We often say that Mum was ahead of her time. Growing up, we were taught about Eco-
Mum cooked delicious, budget conscious meals, that were healthy and made from seasonal produce from local suppliers. We went strawberry picking in Wexford and crammed our cupboards full of strawberry and gooseberry ("goosegog") jam to use throughout the winter. One of our favourite memories is of sitting in the Home Economics kitchen in Loreto Dalkey, the sun streaming in and watching Mum, her hands covered in flour, demonstrating how to bake something delicious that we'd be lucky enough to taste later. Even today, the smell of baking brings us right back to that time.
Mum believed in living within one's means. She had a strong grip on household finances. But because of her thrifty ways most of the time, she could splash out when she really wanted to. She never had a car loan but she loved sporty cars. So she would save to buy the car she really wanted. During the Irish economic boom we would have thought of this as quaint. Now the boom is over and we are returning to Mum's way of living through necessity. All About Home Economics helps us navigate our way around basic cooking skills, sourcing value for money produce and basic sewing skills.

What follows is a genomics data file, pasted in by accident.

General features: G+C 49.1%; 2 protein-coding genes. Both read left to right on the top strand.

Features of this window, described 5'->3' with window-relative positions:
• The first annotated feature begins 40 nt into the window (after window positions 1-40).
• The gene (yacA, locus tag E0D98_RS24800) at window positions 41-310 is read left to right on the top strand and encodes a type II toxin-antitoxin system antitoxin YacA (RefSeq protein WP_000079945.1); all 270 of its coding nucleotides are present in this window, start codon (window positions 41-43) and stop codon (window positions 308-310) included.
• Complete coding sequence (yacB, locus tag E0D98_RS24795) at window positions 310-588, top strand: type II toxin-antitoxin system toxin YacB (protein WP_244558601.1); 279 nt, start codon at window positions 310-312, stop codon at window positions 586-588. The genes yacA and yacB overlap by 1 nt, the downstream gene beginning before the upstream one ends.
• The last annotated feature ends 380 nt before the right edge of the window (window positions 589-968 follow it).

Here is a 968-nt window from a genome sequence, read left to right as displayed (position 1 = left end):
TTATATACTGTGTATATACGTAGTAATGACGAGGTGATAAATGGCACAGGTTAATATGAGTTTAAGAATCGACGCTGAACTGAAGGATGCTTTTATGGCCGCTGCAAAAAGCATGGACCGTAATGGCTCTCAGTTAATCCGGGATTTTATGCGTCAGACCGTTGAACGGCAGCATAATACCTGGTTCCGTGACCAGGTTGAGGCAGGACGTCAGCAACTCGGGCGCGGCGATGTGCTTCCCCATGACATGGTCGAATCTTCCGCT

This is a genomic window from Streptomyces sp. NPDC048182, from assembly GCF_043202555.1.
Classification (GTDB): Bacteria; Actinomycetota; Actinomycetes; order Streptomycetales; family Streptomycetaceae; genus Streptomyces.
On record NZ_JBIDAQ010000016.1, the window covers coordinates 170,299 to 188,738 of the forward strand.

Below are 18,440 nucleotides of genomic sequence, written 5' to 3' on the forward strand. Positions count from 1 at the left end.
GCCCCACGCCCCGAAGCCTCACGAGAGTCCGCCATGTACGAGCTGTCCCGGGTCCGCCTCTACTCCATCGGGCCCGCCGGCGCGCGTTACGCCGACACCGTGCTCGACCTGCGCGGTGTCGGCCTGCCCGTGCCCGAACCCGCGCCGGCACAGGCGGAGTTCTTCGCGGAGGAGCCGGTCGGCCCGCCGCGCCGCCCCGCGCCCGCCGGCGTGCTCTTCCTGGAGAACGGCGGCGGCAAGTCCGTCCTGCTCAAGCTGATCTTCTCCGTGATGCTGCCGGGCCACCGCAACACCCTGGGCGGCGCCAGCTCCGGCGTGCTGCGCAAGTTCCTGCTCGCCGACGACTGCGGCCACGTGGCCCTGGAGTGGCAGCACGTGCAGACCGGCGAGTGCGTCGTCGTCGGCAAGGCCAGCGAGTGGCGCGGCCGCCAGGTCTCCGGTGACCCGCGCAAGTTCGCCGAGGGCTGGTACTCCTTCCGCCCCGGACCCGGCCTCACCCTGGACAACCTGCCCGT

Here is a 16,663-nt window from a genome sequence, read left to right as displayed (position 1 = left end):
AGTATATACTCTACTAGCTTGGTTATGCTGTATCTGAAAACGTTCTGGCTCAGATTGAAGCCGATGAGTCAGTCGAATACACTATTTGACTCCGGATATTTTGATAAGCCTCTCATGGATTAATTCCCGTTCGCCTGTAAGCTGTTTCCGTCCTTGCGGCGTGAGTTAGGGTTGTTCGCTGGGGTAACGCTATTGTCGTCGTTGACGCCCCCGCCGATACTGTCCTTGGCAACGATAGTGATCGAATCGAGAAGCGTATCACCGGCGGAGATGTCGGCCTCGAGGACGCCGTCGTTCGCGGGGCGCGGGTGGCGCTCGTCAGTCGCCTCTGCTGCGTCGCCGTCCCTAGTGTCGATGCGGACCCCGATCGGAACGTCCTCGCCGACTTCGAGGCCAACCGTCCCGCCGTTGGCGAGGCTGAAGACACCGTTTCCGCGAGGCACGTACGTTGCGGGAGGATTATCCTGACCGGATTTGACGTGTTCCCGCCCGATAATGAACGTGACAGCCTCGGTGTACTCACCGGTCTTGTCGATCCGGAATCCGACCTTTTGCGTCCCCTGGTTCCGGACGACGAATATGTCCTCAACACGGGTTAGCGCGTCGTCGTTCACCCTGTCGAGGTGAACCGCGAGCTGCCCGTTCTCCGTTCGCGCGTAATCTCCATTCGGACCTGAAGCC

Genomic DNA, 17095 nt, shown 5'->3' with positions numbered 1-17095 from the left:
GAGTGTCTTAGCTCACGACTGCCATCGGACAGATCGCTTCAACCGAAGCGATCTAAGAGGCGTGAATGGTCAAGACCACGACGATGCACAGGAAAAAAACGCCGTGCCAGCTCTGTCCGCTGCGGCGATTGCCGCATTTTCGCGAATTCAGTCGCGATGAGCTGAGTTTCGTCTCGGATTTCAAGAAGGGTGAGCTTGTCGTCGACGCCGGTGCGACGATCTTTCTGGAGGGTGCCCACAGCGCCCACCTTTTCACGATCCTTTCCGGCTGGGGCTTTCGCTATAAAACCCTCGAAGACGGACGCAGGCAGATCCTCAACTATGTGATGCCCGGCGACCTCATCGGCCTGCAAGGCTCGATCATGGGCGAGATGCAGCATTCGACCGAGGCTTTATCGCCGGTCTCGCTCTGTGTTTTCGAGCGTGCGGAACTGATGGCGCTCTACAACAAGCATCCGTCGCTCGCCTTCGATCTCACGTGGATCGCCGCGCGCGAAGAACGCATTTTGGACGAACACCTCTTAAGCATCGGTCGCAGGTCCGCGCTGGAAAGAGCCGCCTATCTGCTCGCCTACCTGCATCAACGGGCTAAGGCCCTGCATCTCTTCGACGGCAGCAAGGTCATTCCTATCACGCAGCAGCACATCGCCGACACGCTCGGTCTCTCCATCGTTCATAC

While Mum believed in "green living", she was no saint. One of her sayings was that "life is too short to stuff a mushroom". So we ate fast food occasionally, just not all of the time. She had a wierd fascination with a frozen "chicken balti" dish that she bought in the supermarket. Mum believed in good food that was easily and quickly "whipped up" when we all came home from school. So most of Mum's recipes were quick, straightforward and made from easily obtainable ingredients. Some of her weekend recipes were more labour intensive but her scones with homemade jam, brown stew, Sunday roasts and scone-
Growing up, we were sometimes embarrassed by Mum's "green" ways. After a series of amazing home baked birthday cakes -